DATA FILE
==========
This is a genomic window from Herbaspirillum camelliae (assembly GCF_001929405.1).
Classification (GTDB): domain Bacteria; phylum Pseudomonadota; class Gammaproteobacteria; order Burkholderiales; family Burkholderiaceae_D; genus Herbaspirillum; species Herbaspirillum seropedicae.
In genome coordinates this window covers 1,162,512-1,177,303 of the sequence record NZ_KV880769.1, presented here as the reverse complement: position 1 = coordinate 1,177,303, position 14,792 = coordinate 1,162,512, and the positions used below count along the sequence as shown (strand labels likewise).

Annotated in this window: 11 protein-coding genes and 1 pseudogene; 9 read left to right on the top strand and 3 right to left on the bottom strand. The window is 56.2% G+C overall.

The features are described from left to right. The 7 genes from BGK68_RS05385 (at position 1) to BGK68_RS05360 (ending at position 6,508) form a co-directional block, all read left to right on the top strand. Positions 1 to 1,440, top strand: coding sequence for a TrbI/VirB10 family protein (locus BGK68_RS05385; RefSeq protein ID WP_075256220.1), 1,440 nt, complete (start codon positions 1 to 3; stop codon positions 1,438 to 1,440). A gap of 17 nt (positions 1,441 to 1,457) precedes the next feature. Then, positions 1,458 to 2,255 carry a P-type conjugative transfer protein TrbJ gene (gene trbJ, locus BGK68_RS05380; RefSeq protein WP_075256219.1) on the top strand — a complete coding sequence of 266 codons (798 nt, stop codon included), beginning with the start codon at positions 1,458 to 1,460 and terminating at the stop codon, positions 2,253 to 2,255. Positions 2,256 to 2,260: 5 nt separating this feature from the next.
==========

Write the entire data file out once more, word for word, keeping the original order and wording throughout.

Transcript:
This is a genomic window from Herbaspirillum camelliae (assembly GCF_001929405.1).
Classification (GTDB): domain Bacteria; phylum Pseudomonadota; class Gammaproteobacteria; order Burkholderiales; family Burkholderiaceae_D; genus Herbaspirillum; species Herbaspirillum seropedicae.
In genome coordinates this window covers 1,162,512-1,177,303 of the sequence record NZ_KV880769.1, presented here as the reverse complement: position 1 = coordinate 1,177,303, position 14,792 = coordinate 1,162,512, and the positions used below count along the sequence as shown (strand labels likewise).

Annotated in this window: 11 protein-coding genes and 1 pseudogene; 9 read left to right on the top strand and 3 right to left on the bottom strand. The window is 56.2% G+C overall.

The features are described from left to right. The 7 genes from BGK68_RS05385 (at position 1) to BGK68_RS05360 (ending at position 6,508) form a co-directional block, all read left to right on the top strand. Positions 1 to 1,440, top strand: coding sequence for a TrbI/VirB10 family protein (locus BGK68_RS05385; RefSeq protein ID WP_075256220.1), 1,440 nt, complete (start codon positions 1 to 3; stop codon positions 1,438 to 1,440). A gap of 17 nt (positions 1,441 to 1,457) precedes the next feature. Then, positions 1,458 to 2,255 carry a P-type conjugative transfer protein TrbJ gene (gene trbJ, locus BGK68_RS05380; RefSeq protein WP_075256219.1) on the top strand — a complete coding sequence of 266 codons (798 nt, stop codon included), beginning with the start codon at positions 1,458 to 1,460 and terminating at the stop codon, positions 2,253 to 2,255. Positions 2,256 to 2,260: 5 nt separating this feature from the next.